Luther was hired to lecture on the Bible and began a series of detailed lectures on the Scriptures, despite the fact that he was still plagued by the crippling fear of damnation, the realization of his own sinful nature, and increasingly by feelings of being abandoned by a vengeful God. During his studies, in 1510, the Observant Augustinians had sent him on a mission to represent the order in Rome, which only seems to have added to Luther’s uncertainty. The pious young monk found the trip to Rome, supposedly the holiest city in Christendom and the resting place of countless saints and martyrs, highly discouraging. Shocked by the cynical worldliness, corruption, and venality of the Renaissance Vatican, Luther later recalled a shocking Mass that he attended in the Eternal City.
According to the reformer, as the Eucharist was raised by the priest he snickered in Latin “Bread thou art; Bread shall thou remain,” blaspheming the central mystery of the Catholic religion (Bainton 1950: 50).At the University of Wittenberg, the young professor intensiﬁ ed his study of the Bible, as he provided exegesis on its chapters and verses from cover to cover. At some time during this period, from 1513 to 1518, Luther arrived at a series of theological conclusions that gradu-ally resolved his spiritual dilemma and eventually changed the world.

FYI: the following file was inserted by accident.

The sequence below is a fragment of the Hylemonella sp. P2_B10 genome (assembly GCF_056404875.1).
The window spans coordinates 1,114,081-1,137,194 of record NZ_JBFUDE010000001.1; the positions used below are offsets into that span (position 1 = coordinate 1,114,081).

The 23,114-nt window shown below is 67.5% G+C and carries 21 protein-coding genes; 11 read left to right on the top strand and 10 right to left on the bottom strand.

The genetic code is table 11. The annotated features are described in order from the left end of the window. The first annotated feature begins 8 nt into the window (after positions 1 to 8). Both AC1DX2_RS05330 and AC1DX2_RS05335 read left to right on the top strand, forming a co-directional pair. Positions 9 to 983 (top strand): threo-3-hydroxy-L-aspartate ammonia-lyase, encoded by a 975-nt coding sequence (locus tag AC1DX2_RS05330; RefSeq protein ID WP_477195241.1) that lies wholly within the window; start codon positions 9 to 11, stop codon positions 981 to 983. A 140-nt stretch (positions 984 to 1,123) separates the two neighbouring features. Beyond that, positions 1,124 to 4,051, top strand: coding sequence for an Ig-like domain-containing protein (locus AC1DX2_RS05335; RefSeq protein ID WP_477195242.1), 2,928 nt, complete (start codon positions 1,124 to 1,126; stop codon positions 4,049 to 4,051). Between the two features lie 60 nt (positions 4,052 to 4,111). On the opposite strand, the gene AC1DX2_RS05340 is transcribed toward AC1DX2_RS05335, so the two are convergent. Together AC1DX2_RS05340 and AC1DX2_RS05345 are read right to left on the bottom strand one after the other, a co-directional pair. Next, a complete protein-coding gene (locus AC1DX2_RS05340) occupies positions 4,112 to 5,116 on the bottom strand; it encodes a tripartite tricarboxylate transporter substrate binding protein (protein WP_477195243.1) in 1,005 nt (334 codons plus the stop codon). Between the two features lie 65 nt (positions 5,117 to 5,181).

The culmination of these insights was the central theological tenet of the Protestant Reformation: sola ﬁ de, or justiﬁ cation by faith alone, the belief that salvation was not earned through performing good works or by partaking in the sacraments of the Catholic Church, but rather the grace of God was imputed to the believer through the gift of faith. Ironically, however, it was not this paradigm-shattering theological chal-lenge, one that threatened the central tenants of Medieval Catholicism, the centrality of the Sacraments, and the role of the Catholic clergy, that brought Luther into conﬂ ict with the church, but rather his involve-ment in a minor local squabble over indulgences in 1517.